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The first sign along the trail

The trail is rated as ‘easy’ but the path is rugged in parts and in certain sections, needs to be navigated with care. The views make up for the trickiness of the trail though. On one side were the weather-scarred, granitic rocks covered with lush vegetation and on the other side , an expansive view of the Indian Ocean with Silhouette island visible in the near distance.

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Thick foliage everywhere you look! 

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Silhouette island visible in the distance

Trail marker - Anse Major Trail, Mahe Seychelles

These trail markers were very helpful

On several occasions, we stopped to photograph the birds we encountered along the way – the Seychelles Sunbird, the Seychelles Blue Pigeon and the Seychelles Bulbul. I’m pretty sure I spotted a Seychelles Kestrel as well but sadly, didn’t get a chance to photograph it.

Seychelles Blue Pigeon - Anse Major Trail, Mahe Seychelles

The regal Seychelles Blue Pigeon (Alectroenas pulcherrimus)

The ever so active Seychelles Sunbird (Cinnyris dussumieri)

The sprightly Seychelles Sunbird (Cinnyris dussumieri)

 

 

 

 

 

 

 

 

The Seychelles skink (Trachylepis seychellensis)

A Seychelles skink (Trachylepis seychellensis) basking  in the sun

As we neared the end of the trail, we came to a wooden shelter. And were rewarded with an unforgettable view – a perfect little crescent of a beach with turquoise waters lapping up gently against the shore. This beach is said to be ‘the finest’ in Mahe, though I don’t know how you can identify any one beach as being ‘the finest’ when every beach here looks right out of a postcard.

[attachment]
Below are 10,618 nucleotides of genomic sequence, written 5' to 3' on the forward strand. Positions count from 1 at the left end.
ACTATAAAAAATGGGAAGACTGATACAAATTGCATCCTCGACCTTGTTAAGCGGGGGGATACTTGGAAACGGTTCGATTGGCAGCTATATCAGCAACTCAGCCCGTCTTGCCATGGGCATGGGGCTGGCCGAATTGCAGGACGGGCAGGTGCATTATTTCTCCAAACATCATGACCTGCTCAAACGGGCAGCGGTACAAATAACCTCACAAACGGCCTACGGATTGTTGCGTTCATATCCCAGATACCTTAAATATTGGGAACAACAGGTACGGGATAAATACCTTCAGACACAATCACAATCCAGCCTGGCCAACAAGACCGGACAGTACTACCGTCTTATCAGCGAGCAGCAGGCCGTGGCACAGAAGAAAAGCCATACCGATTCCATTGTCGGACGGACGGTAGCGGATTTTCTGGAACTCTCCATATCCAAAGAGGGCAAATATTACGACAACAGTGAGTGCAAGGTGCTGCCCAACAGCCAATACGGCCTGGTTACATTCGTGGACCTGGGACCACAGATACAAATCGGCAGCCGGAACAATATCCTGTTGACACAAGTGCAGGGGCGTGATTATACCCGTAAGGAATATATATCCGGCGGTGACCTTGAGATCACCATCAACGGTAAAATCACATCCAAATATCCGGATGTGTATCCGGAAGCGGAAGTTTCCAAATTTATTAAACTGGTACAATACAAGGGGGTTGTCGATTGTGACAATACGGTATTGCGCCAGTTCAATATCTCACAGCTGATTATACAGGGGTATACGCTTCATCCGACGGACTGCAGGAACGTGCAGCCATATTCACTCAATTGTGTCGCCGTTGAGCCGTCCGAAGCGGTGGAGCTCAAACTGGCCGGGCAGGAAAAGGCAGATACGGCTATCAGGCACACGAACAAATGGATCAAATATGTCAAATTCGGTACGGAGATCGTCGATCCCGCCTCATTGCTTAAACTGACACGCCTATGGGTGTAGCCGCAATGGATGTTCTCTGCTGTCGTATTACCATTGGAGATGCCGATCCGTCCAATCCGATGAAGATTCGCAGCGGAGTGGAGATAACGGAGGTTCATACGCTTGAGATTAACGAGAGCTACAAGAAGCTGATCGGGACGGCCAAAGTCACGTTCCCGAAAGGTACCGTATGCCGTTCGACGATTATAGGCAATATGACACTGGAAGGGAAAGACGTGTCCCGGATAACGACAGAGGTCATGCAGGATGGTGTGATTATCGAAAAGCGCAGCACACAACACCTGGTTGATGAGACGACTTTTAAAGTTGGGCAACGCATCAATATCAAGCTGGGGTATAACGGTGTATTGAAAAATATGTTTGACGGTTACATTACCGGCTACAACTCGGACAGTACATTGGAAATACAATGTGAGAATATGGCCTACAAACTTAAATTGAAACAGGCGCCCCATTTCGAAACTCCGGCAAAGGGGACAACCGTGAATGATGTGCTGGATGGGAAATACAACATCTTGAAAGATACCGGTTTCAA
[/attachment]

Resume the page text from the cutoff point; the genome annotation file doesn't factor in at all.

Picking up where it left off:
Anse Major beach, Mahe Seychelles

The first glimpse of Anse Major beach

Oohing and aahing, we hurried along. We had to scramble down a pile of large rocks before we could plant our feet in the cool sand of Anse Major.

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Almost there! 🙂

The friendly beach policeman welcomed us to his domain and was happy to show us around and chat.

Thanks to several pit-stops along the way to observe our surroundings and take photographs, it took us much longer than the prescribed 1 – 1.5 hours. We were really glad we had packed food and water as there are no facilities on this secluded beach.

We had however, forgotten to carry our snorkelling gear along (it was supposed to be a hike, remember?!) So we had to be content with spending the morning in the shallower waters. But we did spot many fish right by the shore! 🙂

Dreading the walk back to Danzil in the hot sun, we took the easy way out. There’s a taxi boat that ferries people from Anse Major to Beau Vallon at regular intervals (200 Seychellois Rupees per person) and we were delighted to return in the comfort of a speed boat.

I wasn’t able to find much about the history of Anse Major but according to Seychellois historian Julien Durup, the road from Danzil to Anse Major was built by a French Capuchin brother in the early 1900s. This Capuchin brother is also credited with developing the land along this trail into a thriving agricultural establishment, cultivating vanilla and other crops. Walking along the Anse Major trail today, one would never be able to guess that this area was once a hive of human activity.

I leave you with this brochure of the Anse Major trail I found online.

Happy hiking! Au revoir!

 

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For more about hiking the Trois Frères Trail, click here.

Read about my birdwatching experience in the Seychelles.

Click here to learn about the legendary Coco de Mer palm.

For a flavour of Seychellois cuisine, read my post about Bazar Labarin.

More here about the islands of Praslin, Curieuse & Cousin.